S.F. Jazz

Arguably, the greatest and most lasting impact African Americans have had on San Francisco is Flamingocultural; they brought “Black Jazz” to the city. Prior to 1940 jazz in San Francisco was exclusively Dixieland. Blacks introduced “Be Bop”. In the 1940’s Black entrepreneurs began opening a number of soon-to-be legendary venues. Jimbo’s Bop City, The Flamingo, The Long Bar, Elsie’s Breakfast Club, New Orleans Swing Club, The Booker T. Washington Hotel Lounge and Club Alabam sprang up around the Fillmore.

They hosted a who’s-who of Black jazz artists: Billie Holiday, Dizzy Gillespie, Charlie Parker, Ella Fitzgerald, Duke Ellington, acts that had never played San Francisco before became regulars. San Francisco was never the same.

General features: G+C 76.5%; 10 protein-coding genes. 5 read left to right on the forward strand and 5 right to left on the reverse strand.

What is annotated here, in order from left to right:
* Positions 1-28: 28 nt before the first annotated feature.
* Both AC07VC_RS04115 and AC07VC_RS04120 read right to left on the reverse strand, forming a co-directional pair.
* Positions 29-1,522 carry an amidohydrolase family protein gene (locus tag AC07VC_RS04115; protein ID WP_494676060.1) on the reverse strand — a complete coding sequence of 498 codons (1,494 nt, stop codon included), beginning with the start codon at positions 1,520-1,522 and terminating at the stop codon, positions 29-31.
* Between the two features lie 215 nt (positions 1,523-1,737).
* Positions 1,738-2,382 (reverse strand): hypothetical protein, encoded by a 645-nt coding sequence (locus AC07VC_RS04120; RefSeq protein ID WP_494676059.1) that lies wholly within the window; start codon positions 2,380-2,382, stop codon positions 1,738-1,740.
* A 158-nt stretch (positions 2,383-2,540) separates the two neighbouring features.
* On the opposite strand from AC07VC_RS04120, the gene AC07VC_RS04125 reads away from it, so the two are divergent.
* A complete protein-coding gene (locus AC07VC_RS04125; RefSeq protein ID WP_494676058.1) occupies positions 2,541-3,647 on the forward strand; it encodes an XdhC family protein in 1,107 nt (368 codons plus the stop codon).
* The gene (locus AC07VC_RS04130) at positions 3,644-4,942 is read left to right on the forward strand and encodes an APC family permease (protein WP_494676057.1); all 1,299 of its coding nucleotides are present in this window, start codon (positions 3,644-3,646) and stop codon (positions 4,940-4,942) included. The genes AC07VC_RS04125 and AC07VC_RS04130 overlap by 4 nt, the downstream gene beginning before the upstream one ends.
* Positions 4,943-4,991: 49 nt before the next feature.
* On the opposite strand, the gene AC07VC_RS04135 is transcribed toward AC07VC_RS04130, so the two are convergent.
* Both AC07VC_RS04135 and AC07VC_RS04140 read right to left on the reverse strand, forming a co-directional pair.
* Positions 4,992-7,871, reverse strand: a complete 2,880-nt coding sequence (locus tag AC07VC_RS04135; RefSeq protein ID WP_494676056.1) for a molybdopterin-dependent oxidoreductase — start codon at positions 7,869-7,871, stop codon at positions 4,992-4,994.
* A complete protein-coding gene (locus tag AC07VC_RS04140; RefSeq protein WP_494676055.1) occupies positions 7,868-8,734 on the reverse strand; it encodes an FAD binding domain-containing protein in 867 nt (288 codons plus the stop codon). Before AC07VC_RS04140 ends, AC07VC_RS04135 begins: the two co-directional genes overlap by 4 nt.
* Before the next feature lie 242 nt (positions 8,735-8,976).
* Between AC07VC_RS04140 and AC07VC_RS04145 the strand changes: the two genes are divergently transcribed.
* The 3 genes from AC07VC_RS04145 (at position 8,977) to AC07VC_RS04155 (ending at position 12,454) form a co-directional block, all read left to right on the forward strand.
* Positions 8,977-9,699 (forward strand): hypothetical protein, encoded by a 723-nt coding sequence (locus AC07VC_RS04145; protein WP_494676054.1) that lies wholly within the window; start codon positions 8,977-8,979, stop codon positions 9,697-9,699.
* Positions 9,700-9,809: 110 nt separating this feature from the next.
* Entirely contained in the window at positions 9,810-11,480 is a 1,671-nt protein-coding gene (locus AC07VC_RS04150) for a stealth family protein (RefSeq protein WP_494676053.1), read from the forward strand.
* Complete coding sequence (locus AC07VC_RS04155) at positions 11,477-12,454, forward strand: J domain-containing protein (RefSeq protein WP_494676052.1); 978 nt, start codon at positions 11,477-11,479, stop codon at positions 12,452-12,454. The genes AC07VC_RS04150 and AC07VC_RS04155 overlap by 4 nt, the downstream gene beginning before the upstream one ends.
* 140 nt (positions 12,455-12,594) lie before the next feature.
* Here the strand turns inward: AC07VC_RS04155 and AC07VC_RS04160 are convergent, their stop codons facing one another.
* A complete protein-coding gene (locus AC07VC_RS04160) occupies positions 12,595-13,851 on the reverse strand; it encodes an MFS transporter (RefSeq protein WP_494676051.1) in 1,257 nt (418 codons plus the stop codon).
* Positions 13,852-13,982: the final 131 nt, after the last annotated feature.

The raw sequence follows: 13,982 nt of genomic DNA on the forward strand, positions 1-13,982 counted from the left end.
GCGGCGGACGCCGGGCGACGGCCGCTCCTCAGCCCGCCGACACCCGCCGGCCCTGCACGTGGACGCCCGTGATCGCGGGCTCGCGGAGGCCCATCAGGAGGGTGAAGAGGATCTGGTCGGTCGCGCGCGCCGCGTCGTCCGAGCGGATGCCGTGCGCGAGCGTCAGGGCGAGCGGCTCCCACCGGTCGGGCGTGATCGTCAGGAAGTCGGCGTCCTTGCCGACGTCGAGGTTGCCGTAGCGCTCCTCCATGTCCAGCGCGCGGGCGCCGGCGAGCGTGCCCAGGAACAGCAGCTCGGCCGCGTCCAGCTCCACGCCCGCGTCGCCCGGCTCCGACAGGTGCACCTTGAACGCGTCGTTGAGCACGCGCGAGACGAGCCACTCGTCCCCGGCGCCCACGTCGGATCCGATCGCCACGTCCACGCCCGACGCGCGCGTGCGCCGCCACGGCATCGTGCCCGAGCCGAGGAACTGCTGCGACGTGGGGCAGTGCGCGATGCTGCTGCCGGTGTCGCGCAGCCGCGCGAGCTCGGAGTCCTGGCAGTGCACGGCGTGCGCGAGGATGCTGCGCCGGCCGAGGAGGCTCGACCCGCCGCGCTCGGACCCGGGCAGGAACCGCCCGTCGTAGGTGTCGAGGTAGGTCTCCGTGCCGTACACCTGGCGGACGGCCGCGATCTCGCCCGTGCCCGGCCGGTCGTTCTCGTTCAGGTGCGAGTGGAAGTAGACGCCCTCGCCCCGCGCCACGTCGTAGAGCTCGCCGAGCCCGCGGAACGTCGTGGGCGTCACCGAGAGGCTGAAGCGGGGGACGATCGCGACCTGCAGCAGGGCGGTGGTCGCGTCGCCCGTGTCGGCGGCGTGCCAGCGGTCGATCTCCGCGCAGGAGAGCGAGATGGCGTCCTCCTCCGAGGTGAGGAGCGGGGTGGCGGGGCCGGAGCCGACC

White San Franciscans, such as Herb Caen, would later write about the profound effect discovering Black jazz had on them, how they would sneak into the Black clubs at every opportunity to listen. White clubs opened in the North Beach section of town and a seminal moment in both jazz and San Francisco history occurred when Miles Davis played The Blackhawk. African Americans were the catalyst for San Francisco “Cool.” It's difficult to imagine the Beats reciting their cerebral poetry to the sound of Dixieland